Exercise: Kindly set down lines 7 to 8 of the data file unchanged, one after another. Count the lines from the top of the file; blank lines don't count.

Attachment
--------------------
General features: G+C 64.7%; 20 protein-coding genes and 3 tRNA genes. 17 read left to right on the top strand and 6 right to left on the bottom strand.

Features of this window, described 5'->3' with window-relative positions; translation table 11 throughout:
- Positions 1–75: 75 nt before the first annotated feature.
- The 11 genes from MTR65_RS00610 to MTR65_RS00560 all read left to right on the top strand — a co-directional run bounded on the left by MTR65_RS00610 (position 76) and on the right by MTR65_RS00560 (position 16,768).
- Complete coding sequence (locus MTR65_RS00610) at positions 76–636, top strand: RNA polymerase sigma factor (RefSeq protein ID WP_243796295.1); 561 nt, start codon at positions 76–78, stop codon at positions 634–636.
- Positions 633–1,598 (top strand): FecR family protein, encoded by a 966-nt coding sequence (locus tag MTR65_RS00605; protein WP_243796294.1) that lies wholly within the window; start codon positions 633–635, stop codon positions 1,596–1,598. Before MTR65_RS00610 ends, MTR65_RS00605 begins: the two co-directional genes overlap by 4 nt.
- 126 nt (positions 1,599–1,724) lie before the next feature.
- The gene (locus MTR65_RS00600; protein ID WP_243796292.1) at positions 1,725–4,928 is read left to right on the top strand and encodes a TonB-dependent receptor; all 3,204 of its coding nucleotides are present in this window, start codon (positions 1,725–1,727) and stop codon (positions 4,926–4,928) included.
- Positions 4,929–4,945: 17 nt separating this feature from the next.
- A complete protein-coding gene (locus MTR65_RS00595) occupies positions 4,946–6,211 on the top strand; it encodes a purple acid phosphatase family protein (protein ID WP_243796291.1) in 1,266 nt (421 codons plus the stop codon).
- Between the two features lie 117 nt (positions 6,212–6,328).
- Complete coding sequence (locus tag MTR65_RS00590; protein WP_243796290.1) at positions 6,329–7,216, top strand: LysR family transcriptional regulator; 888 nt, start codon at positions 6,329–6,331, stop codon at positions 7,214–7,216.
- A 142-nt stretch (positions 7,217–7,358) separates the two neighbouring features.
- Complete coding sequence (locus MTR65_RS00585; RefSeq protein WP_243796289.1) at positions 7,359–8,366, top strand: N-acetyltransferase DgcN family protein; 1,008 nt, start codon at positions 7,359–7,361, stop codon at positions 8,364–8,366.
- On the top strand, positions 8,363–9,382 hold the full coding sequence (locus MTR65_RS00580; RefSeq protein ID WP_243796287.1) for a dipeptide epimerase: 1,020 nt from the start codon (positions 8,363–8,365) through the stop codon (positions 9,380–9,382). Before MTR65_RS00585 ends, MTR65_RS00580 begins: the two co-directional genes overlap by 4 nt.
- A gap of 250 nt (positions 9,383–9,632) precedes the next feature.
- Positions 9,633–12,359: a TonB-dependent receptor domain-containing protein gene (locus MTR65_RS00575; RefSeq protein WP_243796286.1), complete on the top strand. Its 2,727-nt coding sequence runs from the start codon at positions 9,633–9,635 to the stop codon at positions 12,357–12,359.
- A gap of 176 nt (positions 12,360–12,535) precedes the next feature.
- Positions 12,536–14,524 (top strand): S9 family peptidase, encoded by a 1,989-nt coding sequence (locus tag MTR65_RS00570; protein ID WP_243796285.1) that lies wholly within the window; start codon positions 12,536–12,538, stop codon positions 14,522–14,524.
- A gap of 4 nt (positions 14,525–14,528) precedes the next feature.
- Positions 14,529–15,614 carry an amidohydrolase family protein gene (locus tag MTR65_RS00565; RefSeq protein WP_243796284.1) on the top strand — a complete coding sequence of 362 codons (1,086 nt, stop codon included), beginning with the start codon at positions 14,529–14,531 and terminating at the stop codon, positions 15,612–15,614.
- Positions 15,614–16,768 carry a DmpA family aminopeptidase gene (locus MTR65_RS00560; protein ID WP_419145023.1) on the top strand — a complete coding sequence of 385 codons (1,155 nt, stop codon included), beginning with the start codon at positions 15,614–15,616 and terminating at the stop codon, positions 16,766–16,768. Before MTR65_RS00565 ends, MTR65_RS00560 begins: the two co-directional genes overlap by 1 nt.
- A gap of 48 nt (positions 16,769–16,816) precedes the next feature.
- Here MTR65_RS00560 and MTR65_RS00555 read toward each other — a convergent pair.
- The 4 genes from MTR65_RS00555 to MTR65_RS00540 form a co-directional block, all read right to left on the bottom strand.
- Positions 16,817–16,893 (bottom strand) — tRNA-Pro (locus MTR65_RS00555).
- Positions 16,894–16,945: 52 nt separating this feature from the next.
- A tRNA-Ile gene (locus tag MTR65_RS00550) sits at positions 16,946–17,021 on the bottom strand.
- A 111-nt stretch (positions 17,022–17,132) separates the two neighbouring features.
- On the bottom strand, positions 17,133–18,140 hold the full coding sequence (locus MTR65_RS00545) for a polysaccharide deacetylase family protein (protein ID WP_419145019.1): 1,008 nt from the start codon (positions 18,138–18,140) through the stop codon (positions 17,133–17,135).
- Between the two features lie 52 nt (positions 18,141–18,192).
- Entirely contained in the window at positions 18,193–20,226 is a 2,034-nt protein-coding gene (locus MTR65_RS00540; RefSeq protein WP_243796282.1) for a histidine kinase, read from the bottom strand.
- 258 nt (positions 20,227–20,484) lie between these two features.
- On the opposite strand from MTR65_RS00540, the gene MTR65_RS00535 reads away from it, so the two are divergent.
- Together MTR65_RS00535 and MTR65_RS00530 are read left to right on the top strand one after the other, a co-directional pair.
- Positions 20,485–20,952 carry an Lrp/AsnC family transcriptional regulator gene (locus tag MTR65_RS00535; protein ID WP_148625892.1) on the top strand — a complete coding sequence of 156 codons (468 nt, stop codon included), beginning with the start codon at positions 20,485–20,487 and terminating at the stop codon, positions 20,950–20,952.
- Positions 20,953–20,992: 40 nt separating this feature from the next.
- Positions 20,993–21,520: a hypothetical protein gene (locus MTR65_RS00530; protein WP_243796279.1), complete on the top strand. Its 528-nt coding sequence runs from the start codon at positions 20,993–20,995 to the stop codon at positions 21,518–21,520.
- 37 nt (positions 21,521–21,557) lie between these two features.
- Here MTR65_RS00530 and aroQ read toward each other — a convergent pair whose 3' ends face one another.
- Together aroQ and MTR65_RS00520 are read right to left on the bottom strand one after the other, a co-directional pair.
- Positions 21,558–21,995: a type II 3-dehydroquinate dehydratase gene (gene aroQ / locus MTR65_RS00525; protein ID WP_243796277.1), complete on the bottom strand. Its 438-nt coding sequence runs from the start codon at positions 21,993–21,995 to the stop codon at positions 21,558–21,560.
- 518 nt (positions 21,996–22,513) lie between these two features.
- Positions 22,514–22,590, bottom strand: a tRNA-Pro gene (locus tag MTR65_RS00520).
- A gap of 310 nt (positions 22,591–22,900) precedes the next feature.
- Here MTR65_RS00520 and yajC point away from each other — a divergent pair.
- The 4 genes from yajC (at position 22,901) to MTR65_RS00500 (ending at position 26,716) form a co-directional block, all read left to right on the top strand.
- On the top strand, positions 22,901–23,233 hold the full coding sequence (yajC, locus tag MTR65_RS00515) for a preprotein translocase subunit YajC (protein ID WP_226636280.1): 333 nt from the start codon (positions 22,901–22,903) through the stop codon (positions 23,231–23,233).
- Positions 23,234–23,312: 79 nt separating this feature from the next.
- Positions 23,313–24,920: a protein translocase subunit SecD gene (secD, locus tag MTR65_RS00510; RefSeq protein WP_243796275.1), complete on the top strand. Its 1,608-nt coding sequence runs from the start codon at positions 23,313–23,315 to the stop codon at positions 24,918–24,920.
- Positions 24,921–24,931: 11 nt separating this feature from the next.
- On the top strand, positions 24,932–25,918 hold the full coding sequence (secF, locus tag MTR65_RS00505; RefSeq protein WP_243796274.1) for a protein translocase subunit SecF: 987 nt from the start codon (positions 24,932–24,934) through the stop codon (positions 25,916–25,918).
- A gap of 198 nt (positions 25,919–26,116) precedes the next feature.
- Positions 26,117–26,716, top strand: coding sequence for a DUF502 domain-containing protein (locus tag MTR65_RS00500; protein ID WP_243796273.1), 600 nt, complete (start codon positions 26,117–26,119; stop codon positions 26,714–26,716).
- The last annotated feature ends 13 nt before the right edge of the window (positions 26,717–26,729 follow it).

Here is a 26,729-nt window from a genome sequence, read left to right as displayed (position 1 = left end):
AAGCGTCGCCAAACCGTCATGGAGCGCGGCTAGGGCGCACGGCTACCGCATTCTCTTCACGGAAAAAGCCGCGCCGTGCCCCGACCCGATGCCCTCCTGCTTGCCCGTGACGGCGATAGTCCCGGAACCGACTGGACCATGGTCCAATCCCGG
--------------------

- 126 nt (positions 1,599–1,724) lie before the next feature.
- The gene (locus MTR65_RS00600; protein ID WP_243796292.1) at positions 1,725–4,928 is read left to right on the top strand and encodes a TonB-dependent receptor; all 3,204 of its coding nucleotides are present in this window, start codon (positions 1,725–1,727) and stop codon (positions 4,926–4,928) included.